Probably the best book by a nonagenarian you are likely to read this year. Gould, a Down East Yankee and columnist for the Christian Science Monitor since 1942, offers a collection of short commentaries on life in an assisted living center. The book isn't simply a humorous indictment of the foibles and peculiarities of retirement home living (though there is plenty of that, from comments about food to the saga of the unopenable window and the staff refrain "There is nothing to be done about it"). The author ranges across all his 92 years to draw on memories of doctors, raising bees with his Grandfather, and the perfect tomato. The author is not a simple, genteel sort, despite the appearance of his prose. There are passages on the joys of farting humor, reproductions of the light verse with which he lampooned the failures of the management (these never survived more than three minutes on the bulletin board because they "offended the staff"), and a truly fierce (but nevertheless funny) indictment of the insurance industry. Think of this book as Robert Fulghum in a retirement home and you'll be close to it.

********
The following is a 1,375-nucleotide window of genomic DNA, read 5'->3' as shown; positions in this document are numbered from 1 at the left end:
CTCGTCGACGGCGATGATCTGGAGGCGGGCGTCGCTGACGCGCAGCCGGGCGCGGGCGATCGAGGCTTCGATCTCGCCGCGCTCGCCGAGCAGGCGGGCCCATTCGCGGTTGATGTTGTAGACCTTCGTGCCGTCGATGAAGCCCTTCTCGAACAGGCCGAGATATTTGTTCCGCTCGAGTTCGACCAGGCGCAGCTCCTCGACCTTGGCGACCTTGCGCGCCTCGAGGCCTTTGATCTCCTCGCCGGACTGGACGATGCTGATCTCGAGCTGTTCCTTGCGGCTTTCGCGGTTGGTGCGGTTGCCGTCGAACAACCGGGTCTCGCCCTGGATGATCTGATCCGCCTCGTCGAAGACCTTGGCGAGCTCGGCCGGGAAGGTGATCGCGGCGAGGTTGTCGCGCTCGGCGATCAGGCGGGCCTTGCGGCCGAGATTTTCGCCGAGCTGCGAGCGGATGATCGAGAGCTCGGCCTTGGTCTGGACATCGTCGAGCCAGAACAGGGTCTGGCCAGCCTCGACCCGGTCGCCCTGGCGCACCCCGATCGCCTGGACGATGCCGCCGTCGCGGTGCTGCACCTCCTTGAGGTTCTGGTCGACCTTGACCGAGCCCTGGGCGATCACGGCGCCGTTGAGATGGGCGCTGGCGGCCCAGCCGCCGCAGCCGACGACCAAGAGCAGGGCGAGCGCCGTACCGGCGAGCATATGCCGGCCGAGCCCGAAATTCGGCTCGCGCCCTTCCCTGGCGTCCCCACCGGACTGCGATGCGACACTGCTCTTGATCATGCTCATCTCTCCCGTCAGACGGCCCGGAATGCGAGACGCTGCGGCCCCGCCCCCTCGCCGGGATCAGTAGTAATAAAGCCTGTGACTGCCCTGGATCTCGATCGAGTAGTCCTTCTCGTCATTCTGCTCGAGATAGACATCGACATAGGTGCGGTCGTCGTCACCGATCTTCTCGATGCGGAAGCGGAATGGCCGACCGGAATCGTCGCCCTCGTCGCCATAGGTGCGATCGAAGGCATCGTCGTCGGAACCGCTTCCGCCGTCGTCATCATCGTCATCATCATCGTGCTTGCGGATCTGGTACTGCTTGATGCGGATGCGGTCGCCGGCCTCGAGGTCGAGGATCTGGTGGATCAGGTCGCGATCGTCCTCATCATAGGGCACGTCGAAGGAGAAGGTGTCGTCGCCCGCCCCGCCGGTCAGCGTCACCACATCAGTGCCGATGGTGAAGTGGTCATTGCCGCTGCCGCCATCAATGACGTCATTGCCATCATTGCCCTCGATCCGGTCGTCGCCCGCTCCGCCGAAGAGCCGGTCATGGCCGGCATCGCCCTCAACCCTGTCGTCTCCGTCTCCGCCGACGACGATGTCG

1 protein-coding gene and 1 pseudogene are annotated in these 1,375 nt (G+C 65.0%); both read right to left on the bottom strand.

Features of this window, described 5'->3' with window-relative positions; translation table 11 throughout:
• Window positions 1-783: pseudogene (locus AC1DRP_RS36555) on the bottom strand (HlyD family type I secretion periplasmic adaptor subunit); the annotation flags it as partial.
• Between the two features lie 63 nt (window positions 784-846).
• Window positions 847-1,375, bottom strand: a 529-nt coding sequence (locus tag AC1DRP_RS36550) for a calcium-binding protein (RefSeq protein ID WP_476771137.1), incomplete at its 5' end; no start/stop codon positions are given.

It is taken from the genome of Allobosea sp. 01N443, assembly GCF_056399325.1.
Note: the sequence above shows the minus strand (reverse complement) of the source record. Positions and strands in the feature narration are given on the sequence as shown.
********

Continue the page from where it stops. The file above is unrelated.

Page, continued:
This report prepared by David Loftus